Shael Barger is the designer and metal artist creating under the name Dakotah Designs. She continually explores and refines her vision through use of metal, primarily gold and silver, and lapidary, creating texture and images. She combines fabrication and inlay work with elements she has cast directly from nature _ twigs, leaves, pine cones among others. She also etches designs into the metal, introducing movement and dimension- physical and implied- into her work. For Shael, the stones speak _ they tell her how they wish to be combined with other elements -because it is important that each piece tell a story, that they become sagas in stone and metal.
Nessy Barzilay CERAMICS
After years of working in high tech, I became passionate about art. Currently I spend most of my time in the ceramics studio and enjoy working with clay.
My inspiration comes from surrounding objects, jewelry, my garden, and my travels. In my work, I combine geometrical shapes with organic ones, with an emphasis on round objects, which I am especially drawn to. I like to explore the negative spaces in my functional pieces and my garden sculptures. I also like working with coils, connecting them into fragile shapes while exploring the strength of the clay.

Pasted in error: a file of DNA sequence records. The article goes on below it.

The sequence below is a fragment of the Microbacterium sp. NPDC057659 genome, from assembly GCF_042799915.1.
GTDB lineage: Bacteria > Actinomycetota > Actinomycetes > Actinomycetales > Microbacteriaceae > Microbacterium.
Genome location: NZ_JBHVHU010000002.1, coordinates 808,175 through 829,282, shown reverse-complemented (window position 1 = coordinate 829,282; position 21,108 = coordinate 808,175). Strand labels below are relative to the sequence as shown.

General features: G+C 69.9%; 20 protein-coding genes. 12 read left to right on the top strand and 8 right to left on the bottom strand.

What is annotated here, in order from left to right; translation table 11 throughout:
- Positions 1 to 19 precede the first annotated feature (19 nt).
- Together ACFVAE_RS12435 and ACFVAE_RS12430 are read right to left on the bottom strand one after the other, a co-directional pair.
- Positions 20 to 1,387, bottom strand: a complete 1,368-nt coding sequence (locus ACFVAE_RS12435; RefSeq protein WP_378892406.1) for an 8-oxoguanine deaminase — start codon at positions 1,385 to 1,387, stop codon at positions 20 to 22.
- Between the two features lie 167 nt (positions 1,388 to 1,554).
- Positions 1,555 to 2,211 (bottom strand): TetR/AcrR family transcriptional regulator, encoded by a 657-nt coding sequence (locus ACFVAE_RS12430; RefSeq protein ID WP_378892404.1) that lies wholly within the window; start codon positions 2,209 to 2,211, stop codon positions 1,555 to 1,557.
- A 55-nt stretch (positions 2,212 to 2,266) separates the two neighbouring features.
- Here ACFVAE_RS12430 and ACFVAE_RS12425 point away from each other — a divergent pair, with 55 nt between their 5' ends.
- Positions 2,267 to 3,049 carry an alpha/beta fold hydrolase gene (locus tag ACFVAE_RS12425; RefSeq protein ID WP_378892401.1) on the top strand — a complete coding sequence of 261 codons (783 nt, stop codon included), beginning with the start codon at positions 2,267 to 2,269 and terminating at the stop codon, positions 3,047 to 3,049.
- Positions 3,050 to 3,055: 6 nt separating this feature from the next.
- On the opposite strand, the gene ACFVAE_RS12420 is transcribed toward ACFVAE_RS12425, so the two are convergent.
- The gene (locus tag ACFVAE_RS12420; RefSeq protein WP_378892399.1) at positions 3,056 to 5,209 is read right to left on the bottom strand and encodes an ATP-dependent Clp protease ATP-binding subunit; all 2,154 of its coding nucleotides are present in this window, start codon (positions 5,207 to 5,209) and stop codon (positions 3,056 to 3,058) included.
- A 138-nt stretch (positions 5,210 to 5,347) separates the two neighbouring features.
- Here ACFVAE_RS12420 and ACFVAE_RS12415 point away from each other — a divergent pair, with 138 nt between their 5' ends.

My joy is in working with fine, found, and recycled materials to form unique, wearable sculptures. I create pieces that emphasize texture through metal crochet, weaving, multiple patinas and other adventurous techniques. My background in painting and printmaking also often come into play in the tumultuous, wonderful marriage of practices that form my art.
Melodie Beylik GLASS
Melodie Beylik received her BFA from the California College of Arts and Crafts where she learned how to blow and form hot glass. She continued her studies in art at Mills College where she received her MFA. Melodie went on to the Bildwerk Factory School in Germany, then to year scholarship study in Sweden. Melodie has continued to travel and study with many masters of glass. She uses her designs and knowledge to create her current work.
David M Bowman Studio JEWELRY, SCULPTURE